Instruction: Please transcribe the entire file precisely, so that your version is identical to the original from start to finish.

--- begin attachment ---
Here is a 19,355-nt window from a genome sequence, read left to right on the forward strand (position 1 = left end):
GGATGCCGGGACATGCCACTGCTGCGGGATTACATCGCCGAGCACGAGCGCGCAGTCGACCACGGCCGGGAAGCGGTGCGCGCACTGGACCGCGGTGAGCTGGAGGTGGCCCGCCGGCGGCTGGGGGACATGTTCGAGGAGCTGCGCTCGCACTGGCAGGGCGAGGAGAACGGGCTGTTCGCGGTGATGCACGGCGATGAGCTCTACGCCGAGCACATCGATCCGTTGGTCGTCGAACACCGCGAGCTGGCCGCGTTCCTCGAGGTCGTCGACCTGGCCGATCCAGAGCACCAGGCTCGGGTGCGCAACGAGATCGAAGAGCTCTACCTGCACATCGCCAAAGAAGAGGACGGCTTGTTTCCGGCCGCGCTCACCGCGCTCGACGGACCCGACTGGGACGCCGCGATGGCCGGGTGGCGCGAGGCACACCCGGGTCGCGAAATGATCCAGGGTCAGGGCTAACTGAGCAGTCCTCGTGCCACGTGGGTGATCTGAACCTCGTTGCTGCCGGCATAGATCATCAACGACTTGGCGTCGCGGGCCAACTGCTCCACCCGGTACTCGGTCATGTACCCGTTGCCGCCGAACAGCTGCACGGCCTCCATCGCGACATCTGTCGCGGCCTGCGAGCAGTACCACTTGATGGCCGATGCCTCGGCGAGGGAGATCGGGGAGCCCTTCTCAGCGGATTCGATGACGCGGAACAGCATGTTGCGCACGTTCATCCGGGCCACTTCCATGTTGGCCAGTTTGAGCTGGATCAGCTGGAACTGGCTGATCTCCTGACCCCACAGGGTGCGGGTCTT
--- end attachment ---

Here is a 19,355-nt window from a genome sequence, read left to right on the forward strand (position 1 = left end):
GGATGCCGGGACATGCCACTGCTGCGGGATTACATCGCCGAGCACGAGCGCGCAGTCGACCACGGCCGGGAAGCGGTGCGCGCACTGGACCGCGGTGAGCTGGAGGTGGCCCGCCGGCGGCTGGGGGACATGTTCGAGGAGCTGCGCTCGCACTGGCAGGGCGAGGAGAACGGGCTGTTCGCGGTGATGCACGGCGATGAGCTCTACGCCGAGCACATCGATCCGTTGGTCGTCGAACACCGCGAGCTGGCCGCGTTCCTCGAGGTCGTCGACCTGGCCGATCCAGAGCACCAGGCTCGGGTGCGCAACGAGATCGAAGAGCTCTACCTGCACATCGCCAAAGAAGAGGACGGCTTGTTTCCGGCCGCGCTCACCGCGCTCGACGGACCCGACTGGGACGCCGCGATGGCCGGGTGGCGCGAGGCACACCCGGGTCGCGAAATGATCCAGGGTCAGGGCTAACTGAGCAGTCCTCGTGCCACGTGGGTGATCTGAACCTCGTTGCTGCCGGCATAGATCATCAACGACTTGGCGTCGCGGGCCAACTGCTCCACCCGGTACTCGGTCATGTACCCGTTGCCGCCGAACAGCTGCACGGCCTCCATCGCGACATCTGTCGCGGCCTGCGAGCAGTACCACTTGATGGCCGATGCCTCGGCGAGGGAGATCGGGGAGCCCTTCTCAGCGGATTCGATGACGCGGAACAGCATGTTGCGCACGTTCATCCGGGCCACTTCCATGTTGGCCAGTTTGAGCTGGATCAGCTGGAACTGGCTGATCTCCTGACCCCACAGGGTGCGGGTCTT